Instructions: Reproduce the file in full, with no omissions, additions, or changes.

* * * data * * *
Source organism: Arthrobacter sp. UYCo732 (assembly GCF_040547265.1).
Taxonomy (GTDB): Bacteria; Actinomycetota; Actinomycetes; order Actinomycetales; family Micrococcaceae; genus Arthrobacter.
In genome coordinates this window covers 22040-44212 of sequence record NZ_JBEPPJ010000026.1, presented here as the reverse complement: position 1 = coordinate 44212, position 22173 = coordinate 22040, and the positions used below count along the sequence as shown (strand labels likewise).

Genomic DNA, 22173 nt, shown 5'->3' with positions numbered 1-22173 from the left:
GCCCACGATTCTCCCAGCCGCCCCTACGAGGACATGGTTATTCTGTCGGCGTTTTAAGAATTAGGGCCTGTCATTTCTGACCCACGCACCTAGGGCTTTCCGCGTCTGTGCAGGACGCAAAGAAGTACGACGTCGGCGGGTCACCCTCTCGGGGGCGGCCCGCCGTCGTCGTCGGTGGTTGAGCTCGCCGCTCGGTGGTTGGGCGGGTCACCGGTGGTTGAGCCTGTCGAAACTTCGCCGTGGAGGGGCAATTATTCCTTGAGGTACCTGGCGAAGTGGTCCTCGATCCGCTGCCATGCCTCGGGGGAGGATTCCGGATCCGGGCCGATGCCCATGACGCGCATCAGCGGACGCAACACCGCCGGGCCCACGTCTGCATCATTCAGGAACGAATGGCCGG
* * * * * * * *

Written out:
Source organism: Arthrobacter sp. UYCo732 (assembly GCF_040547265.1).
Taxonomy (GTDB): Bacteria; Actinomycetota; Actinomycetes; order Actinomycetales; family Micrococcaceae; genus Arthrobacter.
In genome coordinates this window covers 22040-44212 of sequence record NZ_JBEPPJ010000026.1, presented here as the reverse complement: position 1 = coordinate 44212, position 22173 = coordinate 22040, and the positions used below count along the sequence as shown (strand labels likewise).

Genomic DNA, 22173 nt, shown 5'->3' with positions numbered 1-22173 from the left:
GCCCACGATTCTCCCAGCCGCCCCTACGAGGACATGGTTATTCTGTCGGCGTTTTAAGAATTAGGGCCTGTCATTTCTGACCCACGCACCTAGGGCTTTCCGCGTCTGTGCAGGACGCAAAGAAGTACGACGTCGGCGGGTCACCCTCTCGGGGGCGGCCCGCCGTCGTCGTCGGTGGTTGAGCTCGCCGCTCGGTGGTTGGGCGGGTCACCGGTGGTTGAGCCTGTCGAAACTTCGCCGTGGAGGGGCAATTATTCCTTGAGGTACCTGGCGAAGTGGTCCTCGATCCGCTGCCATGCCTCGGGGGAGGATTCCGGATCCGGGCCGATGCCCATGACGCGCATCAGCGGACGCAACACCGCCGGGCCCACGTCTGCATCATTCAGGAACGAATGGCCGG